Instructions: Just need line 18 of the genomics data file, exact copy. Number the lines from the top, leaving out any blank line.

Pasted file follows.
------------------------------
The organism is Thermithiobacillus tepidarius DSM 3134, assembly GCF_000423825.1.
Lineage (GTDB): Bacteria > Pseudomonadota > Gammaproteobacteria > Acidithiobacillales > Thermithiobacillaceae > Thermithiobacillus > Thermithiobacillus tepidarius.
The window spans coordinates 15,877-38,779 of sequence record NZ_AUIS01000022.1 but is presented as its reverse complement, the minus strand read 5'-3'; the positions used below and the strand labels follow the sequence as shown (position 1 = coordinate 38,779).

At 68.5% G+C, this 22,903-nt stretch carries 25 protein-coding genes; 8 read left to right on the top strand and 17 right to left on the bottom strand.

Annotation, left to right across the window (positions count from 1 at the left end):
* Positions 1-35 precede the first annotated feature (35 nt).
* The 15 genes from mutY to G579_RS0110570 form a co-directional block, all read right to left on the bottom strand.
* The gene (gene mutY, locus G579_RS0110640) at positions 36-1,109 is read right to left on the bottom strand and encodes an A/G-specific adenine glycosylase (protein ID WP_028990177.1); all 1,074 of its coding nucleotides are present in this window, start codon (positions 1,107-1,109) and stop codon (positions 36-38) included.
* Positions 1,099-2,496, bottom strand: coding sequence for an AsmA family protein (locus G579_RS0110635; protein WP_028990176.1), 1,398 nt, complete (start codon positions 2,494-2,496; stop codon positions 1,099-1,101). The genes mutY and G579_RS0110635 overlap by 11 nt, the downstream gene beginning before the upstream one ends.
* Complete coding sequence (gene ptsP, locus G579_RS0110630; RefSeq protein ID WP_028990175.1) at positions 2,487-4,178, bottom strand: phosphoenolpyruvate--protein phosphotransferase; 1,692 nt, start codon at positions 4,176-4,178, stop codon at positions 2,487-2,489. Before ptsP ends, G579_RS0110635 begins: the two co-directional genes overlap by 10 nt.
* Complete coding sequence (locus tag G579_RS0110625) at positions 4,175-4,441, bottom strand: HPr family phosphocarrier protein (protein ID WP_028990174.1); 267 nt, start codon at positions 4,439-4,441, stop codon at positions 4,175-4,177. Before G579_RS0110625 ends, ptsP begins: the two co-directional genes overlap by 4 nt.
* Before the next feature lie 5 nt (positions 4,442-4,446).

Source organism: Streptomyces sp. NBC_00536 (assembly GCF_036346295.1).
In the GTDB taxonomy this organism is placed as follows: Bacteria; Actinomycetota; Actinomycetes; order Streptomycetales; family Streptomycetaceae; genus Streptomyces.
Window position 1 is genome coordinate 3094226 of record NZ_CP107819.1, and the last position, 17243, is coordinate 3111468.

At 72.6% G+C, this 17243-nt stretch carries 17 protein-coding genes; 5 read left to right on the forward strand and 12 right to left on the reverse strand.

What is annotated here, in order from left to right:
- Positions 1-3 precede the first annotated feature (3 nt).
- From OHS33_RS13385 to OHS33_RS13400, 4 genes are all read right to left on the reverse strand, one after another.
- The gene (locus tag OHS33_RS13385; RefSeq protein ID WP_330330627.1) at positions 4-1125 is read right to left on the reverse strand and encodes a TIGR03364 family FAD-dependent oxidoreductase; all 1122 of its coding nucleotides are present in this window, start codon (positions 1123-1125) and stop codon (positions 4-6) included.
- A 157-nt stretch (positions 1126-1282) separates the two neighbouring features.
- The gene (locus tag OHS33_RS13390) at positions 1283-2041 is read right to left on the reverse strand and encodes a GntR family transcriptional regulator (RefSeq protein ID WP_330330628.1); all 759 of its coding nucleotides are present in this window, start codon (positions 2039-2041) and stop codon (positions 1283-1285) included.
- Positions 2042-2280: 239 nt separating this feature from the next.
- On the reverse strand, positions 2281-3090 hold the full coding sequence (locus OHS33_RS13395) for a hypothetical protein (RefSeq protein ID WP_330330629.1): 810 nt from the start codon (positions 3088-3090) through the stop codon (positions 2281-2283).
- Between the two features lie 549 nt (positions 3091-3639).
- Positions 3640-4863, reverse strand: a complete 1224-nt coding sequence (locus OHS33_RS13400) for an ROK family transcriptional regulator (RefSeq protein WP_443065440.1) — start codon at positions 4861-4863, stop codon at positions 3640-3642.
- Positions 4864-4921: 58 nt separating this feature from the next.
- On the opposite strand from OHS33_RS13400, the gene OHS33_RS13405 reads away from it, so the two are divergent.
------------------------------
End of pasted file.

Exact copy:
- Positions 1-3 precede the first annotated feature (3 nt).